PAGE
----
Mother's Day Meal for Jennifer

Jen loves Italian food, especially pasta. This is good b/c I love making Italian food and pasta. Everything is simple and impressive if done well. For Mother’s Day, I made an Italian feast with recipes adapted from Batali.

For appetizer, winter caprese salad…I know it’s not winter, but if you can’t get good ‘maters and you love them, this is the way to go! The key is slow-roasting the ‘maters which concentrates and enhances the flavor.

For 4 servings
6 plum tomato halved
3 cups basil leaves
~ 12 bocconcini (little mozzerella balls)
2 T pine nuts, toasted
1/2 cup EVOO
~ 1 oz parmesean cheese
S & P

For tomato: Heat oven to 200 degrees. Toss with a drizzle of olive oil, S &P, and place cut-side down on a rimmed baking sheet lined with parchment paper. Roast for about 2 1/2 hours. Let cool and remove skin. You can refrigerate these with some of the olive oil for about a day before serving.

For the basil sauce/pesto: Combine torn basil leaves and parmesean in a blender or food processor until well chopped. Add oil and blend until smooth.
To serve: Place 3 half tomatos cut-side down on an appetizer plate, arrange 3 bocconcini around the ‘maters. Drizzle the basil sauce around to your liking and sprinkle with pine-nuts.

This pesto stuff is especially good as a dipping sauce for warm, crusty Italian bread. Tastes alot like the sauce used at Bone Fish Grille.

Next, pasta. Who knew that homemade pasta was so easy? All you need are eggs, flour, a pinch of salt and maybe some olive oil or water. Basic recipe is 100 grams flour to 1 large egg. Traditionally you would make a well in your flour and beat the egg in slowly with the tines of a fork, followed by about 10 minutes of kneading. Traditionalists will wax and wane poetically about kneading doughs…I say screw those guys, I use a food processor and then my KitchenAid stand mixer to do the kneading. The Italians use 00 flour, which I’ve never seen in my life. AP works fine, as does “pasta” flour which has durum semolina that gives a texture more like dried pasta. For 4 servings increase to 400 grams flour and 4 eggs. You can experiment, like I did here for a richer dough…I used 3 eggs + 3 egg yolks + 400 grams flour. It’s also fun to add some blanched/chopped spinach. The green dough lends itself well to lasagna. After about 10 minutes in the KitchenAid, the dough looks like this.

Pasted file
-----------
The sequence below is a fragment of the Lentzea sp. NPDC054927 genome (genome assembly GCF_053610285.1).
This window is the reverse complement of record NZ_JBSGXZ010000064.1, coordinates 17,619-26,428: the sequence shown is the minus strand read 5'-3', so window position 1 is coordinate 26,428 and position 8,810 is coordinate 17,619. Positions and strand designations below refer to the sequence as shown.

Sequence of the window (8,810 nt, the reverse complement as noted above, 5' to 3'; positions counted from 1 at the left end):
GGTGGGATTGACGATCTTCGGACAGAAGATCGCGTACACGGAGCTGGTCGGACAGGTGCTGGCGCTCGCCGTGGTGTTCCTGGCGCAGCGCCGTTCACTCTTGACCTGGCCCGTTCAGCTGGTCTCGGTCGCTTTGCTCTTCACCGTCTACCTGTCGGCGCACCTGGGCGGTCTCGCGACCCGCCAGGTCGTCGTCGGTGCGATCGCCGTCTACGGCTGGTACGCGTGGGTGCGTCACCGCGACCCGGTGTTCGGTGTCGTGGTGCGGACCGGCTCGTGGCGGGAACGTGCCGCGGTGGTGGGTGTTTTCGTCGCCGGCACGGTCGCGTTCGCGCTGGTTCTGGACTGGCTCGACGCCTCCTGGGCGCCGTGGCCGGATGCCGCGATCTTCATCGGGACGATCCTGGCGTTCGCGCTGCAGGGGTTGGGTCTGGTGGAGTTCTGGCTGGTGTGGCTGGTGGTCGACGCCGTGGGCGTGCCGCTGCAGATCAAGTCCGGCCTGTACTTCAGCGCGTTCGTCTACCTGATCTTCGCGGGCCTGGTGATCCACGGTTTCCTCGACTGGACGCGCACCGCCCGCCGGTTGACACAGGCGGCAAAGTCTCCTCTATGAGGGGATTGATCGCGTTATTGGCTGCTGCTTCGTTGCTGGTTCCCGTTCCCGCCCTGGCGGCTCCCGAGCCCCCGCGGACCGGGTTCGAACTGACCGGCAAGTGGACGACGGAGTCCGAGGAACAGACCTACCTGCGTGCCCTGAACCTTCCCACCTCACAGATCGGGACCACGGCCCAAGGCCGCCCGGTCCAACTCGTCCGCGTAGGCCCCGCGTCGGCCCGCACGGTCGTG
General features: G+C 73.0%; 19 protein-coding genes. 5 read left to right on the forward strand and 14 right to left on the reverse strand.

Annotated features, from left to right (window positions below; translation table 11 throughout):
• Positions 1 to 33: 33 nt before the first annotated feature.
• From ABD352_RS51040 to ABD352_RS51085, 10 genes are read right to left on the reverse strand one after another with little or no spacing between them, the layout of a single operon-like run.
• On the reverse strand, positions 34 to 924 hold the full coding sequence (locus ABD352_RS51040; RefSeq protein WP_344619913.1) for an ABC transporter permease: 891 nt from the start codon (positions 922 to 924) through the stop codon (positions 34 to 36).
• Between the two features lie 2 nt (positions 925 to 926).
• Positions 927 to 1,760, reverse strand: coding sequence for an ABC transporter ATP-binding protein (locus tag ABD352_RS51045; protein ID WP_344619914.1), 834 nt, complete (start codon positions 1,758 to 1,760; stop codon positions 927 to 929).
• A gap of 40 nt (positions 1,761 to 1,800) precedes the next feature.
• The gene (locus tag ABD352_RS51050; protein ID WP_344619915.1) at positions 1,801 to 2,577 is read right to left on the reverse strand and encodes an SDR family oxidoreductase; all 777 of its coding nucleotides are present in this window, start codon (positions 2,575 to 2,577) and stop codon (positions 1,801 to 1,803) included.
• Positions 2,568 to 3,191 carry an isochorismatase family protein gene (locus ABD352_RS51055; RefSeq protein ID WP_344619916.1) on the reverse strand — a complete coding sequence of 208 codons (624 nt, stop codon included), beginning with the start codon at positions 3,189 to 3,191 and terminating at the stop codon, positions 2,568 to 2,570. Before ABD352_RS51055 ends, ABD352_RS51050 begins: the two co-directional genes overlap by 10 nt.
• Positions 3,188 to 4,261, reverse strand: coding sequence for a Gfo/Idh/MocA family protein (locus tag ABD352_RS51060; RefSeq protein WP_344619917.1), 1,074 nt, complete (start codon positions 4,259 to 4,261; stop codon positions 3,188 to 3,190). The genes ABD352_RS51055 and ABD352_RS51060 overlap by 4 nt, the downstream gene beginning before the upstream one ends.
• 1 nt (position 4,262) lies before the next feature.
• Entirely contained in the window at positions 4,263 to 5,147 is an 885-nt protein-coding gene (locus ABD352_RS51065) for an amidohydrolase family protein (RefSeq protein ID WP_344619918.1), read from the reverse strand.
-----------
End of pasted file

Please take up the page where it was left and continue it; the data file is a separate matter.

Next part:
Let the dough rest in the fridge for about and hour and then break out the pasta roller. Cut dough into managable pieces, a flattened piece about the size of your palm usually works well and run thru the widest setting on the pasta roller about 10 times, folding into thirds before each time. This kneads the dough a bit more and makes a silkly smooth, elastic pasta. Repeat atleast 5 times on the next 2 settings, then only once on the rest of the settings until the dough is the desired thickness…I like to go to #6 for fettucini, #8 or #9 for ravioli. Here’s my pasta roller…

Cut the sheets into managable pieces and lay between some dish towels dusting lightly with flour until all the dough has been rolled.

Finally, cut your pasta, twirl into nests on a kitchen towel, dusting liberally with flour to prevent stickage. Sit aside until ready to cook.

To cook bring a huge pot of water to a rolling boil with a handful of salt. Drop in the fresh pasta and cook only for a few minutes, tasting every minute. If you use AP flour, the pasta will cook in about 90 seconds or so. If you use the “pasta” flour and use a thick setting like I did, expect about 5 minutes.

The dish: Fettuccine with oyster mushrooms, sweet garlic and arugula adapted from Mario
1/4 cup extra virgin olive oil

15 cloves garlic

2/3 cup sweet red vermouth

10 ounces oyster mushrooms

4 T unsalted butter

salt and freshly ground black pepper

1 bunch arugula, stemmed, washed and dried

1/3 cup freshly grated pecorino cheese

Bring 6 qts of water and 2 T salt to a boil in a large pot meanwhile, in a 10 – 12″ sauté pan, heat the olive oil over medium heat until almost smoking. Add the garlic and sauté until lightly browned on all sides. Remove from heat and add the vermouth. Replace the pan onto the burner, add the mushrooms and butter, and bring to a boil. Reduce by half then remove from the heat and keep warm. Cook the pasta until tender and then drain. Add to the mushrooms and stir gently over medium heat for about 1 minute to coat the noodles. Add the arugula and toss until wilted. transfer to serving dish and toss with the cheese.

I finished the meal with veal marsala and a tirimisu from the Fresh Market…Jen was pleased. If you want to know how I made the veal…I can post that later.

Ciao!

PS. I have lots of problems with formatting on this blog. Note the spacing problems. Is there a formatting tool somewhere?

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